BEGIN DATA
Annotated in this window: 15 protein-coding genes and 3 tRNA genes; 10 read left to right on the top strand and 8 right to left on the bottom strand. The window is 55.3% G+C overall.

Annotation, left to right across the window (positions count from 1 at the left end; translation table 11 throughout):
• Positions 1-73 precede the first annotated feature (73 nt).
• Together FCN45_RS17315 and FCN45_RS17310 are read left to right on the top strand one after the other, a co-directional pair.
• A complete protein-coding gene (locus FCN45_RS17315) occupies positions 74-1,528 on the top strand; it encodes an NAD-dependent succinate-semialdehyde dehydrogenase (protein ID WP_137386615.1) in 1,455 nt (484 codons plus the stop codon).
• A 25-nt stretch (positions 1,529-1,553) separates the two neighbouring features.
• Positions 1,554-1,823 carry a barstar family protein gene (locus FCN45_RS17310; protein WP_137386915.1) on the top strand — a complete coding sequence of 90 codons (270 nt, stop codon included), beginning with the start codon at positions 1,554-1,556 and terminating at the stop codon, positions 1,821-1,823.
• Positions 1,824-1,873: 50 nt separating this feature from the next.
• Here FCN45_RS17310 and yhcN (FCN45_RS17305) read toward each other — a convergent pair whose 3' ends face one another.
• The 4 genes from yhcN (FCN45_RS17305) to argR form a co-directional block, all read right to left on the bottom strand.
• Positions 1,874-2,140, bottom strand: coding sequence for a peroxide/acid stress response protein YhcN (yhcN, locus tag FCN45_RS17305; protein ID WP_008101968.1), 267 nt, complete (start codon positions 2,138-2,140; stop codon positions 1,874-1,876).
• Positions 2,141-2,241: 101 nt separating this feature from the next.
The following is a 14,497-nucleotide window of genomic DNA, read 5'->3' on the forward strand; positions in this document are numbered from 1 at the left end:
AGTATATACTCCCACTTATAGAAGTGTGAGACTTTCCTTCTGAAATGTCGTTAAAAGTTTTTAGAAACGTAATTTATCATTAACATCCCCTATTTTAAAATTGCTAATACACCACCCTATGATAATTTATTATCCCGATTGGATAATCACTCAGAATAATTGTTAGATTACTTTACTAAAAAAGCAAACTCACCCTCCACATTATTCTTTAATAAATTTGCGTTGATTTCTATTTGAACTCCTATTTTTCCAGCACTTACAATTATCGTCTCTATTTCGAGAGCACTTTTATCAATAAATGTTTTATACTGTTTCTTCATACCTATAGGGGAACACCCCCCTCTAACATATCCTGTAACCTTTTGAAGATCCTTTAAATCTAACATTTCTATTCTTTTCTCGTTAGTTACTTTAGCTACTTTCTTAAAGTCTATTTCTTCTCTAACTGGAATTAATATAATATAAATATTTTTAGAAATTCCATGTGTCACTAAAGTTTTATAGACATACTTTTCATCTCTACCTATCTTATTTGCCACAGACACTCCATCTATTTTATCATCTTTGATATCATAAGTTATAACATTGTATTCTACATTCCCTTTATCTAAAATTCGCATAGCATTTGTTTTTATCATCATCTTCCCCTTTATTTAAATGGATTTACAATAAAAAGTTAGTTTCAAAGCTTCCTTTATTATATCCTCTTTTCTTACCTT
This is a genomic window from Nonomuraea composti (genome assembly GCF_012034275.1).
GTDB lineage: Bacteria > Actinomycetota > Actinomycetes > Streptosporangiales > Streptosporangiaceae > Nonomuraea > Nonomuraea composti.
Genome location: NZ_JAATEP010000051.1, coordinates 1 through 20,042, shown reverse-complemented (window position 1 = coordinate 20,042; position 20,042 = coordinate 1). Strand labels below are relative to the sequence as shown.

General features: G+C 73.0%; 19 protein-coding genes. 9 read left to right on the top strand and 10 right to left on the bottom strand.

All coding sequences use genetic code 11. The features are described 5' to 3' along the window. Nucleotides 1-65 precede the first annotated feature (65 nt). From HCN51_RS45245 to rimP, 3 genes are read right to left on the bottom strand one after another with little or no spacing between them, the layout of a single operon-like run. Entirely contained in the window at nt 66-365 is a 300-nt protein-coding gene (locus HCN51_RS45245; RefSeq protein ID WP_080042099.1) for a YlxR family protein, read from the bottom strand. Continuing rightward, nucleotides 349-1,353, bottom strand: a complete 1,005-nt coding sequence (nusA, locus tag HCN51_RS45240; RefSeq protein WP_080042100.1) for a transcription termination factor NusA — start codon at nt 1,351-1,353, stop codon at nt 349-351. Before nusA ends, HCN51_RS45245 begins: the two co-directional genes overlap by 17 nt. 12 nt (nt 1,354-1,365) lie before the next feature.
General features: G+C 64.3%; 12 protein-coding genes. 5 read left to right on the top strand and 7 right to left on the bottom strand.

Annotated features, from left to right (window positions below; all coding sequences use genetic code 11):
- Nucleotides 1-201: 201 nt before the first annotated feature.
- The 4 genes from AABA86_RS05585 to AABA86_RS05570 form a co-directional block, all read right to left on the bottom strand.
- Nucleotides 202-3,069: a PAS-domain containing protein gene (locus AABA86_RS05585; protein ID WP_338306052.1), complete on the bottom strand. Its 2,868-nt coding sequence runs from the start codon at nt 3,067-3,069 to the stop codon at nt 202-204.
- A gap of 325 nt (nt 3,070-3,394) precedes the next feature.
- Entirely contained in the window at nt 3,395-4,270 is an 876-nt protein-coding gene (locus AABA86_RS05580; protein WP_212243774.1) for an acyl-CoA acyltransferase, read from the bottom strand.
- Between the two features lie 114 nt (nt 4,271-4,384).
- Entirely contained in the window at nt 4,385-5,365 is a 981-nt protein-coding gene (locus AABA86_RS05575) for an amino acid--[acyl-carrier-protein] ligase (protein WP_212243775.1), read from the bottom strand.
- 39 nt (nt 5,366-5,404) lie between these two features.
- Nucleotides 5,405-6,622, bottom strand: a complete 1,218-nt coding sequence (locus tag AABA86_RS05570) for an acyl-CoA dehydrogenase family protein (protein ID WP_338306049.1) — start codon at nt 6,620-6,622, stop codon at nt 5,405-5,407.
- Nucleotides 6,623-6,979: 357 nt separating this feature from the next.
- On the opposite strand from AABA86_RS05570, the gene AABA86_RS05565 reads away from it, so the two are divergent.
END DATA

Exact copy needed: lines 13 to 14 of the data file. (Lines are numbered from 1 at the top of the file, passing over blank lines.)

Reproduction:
The following is a 14,497-nucleotide window of genomic DNA, read 5'->3' on the forward strand; positions in this document are numbered from 1 at the left end:
AGTATATACTCCCACTTATAGAAGTGTGAGACTTTCCTTCTGAAATGTCGTTAAAAGTTTTTAGAAACGTAATTTATCATTAACATCCCCTATTTTAAAATTGCTAATACACCACCCTATGATAATTTATTATCCCGATTGGATAATCACTCAGAATAATTGTTAGATTACTTTACTAAAAAAGCAAACTCACCCTCCACATTATTCTTTAATAAATTTGCGTTGATTTCTATTTGAACTCCTATTTTTCCAGCACTTACAATTATCGTCTCTATTTCGAGAGCACTTTTATCAATAAATGTTTTATACTGTTTCTTCATACCTATAGGGGAACACCCCCCTCTAACATATCCTGTAACCTTTTGAAGATCCTTTAAATCTAACATTTCTATTCTTTTCTCGTTAGTTACTTTAGCTACTTTCTTAAAGTCTATTTCTTCTCTAACTGGAATTAATATAATATAAATATTTTTAGAAATTCCATGTGTCACTAAAGTTTTATAGACATACTTTTCATCTCTACCTATCTTATTTGCCACAGACACTCCATCTATTTTATCATCTTTGATATCATAAGTTATAACATTGTATTCTACATTCCCTTTATCTAAAATTCGCATAGCATTTGTTTTTATCATCATCTTCCCCTTTATTTAAATGGATTTACAATAAAAAGTTAGTTTCAAAGCTTCCTTTATTATATCCTCTTTTCTTACCTT